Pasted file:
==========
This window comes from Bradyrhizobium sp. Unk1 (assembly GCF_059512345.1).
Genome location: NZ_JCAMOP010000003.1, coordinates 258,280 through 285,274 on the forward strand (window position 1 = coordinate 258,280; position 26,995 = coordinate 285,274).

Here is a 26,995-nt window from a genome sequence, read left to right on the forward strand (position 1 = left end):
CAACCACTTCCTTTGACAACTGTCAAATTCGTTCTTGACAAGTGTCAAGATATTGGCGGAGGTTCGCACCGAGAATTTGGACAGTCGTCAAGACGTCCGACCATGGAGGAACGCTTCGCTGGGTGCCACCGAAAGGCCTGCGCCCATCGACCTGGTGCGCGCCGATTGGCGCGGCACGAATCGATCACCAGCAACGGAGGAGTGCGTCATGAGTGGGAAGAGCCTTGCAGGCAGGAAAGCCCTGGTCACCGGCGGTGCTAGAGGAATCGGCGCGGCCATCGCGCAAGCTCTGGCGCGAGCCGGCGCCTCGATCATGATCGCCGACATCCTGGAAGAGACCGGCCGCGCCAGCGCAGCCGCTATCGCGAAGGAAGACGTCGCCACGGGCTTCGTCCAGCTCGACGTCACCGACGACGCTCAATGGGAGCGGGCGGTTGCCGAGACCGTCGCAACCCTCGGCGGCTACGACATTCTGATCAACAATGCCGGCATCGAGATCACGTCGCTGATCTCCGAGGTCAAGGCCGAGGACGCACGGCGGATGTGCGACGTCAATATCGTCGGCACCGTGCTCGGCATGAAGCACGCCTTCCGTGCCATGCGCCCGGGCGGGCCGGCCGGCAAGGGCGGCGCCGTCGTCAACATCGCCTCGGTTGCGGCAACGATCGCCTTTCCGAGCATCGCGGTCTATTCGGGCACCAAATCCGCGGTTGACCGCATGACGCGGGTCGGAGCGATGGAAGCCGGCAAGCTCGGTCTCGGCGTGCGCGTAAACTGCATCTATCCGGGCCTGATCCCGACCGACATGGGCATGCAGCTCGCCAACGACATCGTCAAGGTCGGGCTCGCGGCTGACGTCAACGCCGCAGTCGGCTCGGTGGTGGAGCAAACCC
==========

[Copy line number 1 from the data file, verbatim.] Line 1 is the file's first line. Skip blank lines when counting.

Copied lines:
This window comes from Bradyrhizobium sp. Unk1 (assembly GCF_059512345.1).